Summit Canyon Resources, LLC v. James R. Barker, as Trustee for The James R. Barker Living Trust dated October 9, 2000 et al

Filing 20

ORDER. IT IS HEREBY ORDERED that Plaintiff Summit Canyon's 8 Motion to Remand is Granted. This case is remanded back to the Eighth Judicial District Court, Case No. A-15-715161-C, Dept. 30, and the Clerk of the Court is instructed to close this case. Plaintiff's Summit Canyon's 8 Motion for Attorney's Fees and Costs is Denied. Signed by Judge Jennifer A. Dorsey on 02/23/2016. (Copies have been distributed pursuant to the NEF - NEV)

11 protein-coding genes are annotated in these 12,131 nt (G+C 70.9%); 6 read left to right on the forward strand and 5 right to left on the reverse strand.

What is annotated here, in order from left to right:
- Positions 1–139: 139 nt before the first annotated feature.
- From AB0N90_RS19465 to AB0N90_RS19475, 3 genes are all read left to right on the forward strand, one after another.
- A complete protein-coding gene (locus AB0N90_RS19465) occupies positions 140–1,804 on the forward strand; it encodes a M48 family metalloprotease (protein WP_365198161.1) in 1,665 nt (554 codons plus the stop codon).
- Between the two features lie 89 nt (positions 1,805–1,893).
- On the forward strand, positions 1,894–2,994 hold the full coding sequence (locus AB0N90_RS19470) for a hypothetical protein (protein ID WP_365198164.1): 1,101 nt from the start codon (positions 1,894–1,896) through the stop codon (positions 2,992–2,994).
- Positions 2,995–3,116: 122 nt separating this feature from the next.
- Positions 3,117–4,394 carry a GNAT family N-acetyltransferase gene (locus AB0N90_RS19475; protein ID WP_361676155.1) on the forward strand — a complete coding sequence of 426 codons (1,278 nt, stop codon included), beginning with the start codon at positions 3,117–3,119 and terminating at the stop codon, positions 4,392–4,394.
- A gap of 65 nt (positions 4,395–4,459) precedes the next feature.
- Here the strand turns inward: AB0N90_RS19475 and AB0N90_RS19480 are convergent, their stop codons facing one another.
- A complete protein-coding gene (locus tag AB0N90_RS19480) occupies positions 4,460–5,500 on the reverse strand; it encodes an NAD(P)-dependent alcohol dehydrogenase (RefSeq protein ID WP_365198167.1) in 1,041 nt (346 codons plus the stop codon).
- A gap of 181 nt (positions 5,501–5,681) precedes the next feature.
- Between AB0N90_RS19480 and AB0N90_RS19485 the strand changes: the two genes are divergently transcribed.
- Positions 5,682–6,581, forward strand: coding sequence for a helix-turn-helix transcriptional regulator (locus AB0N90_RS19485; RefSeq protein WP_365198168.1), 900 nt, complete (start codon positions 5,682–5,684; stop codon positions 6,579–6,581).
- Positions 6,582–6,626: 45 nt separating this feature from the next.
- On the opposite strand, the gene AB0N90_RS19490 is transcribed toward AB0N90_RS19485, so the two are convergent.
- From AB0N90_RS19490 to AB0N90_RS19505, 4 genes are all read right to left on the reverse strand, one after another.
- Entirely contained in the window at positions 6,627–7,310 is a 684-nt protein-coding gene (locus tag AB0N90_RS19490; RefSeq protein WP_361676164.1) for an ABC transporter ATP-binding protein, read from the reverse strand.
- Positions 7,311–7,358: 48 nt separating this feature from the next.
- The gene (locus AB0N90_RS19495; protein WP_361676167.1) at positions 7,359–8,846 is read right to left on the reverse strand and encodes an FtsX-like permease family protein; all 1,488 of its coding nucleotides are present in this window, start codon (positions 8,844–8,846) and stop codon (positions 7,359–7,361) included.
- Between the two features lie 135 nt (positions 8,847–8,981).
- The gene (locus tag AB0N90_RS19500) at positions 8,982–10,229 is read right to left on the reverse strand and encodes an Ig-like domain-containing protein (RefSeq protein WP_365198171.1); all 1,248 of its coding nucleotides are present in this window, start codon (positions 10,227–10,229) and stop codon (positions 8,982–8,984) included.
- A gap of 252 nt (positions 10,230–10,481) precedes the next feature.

Download PDF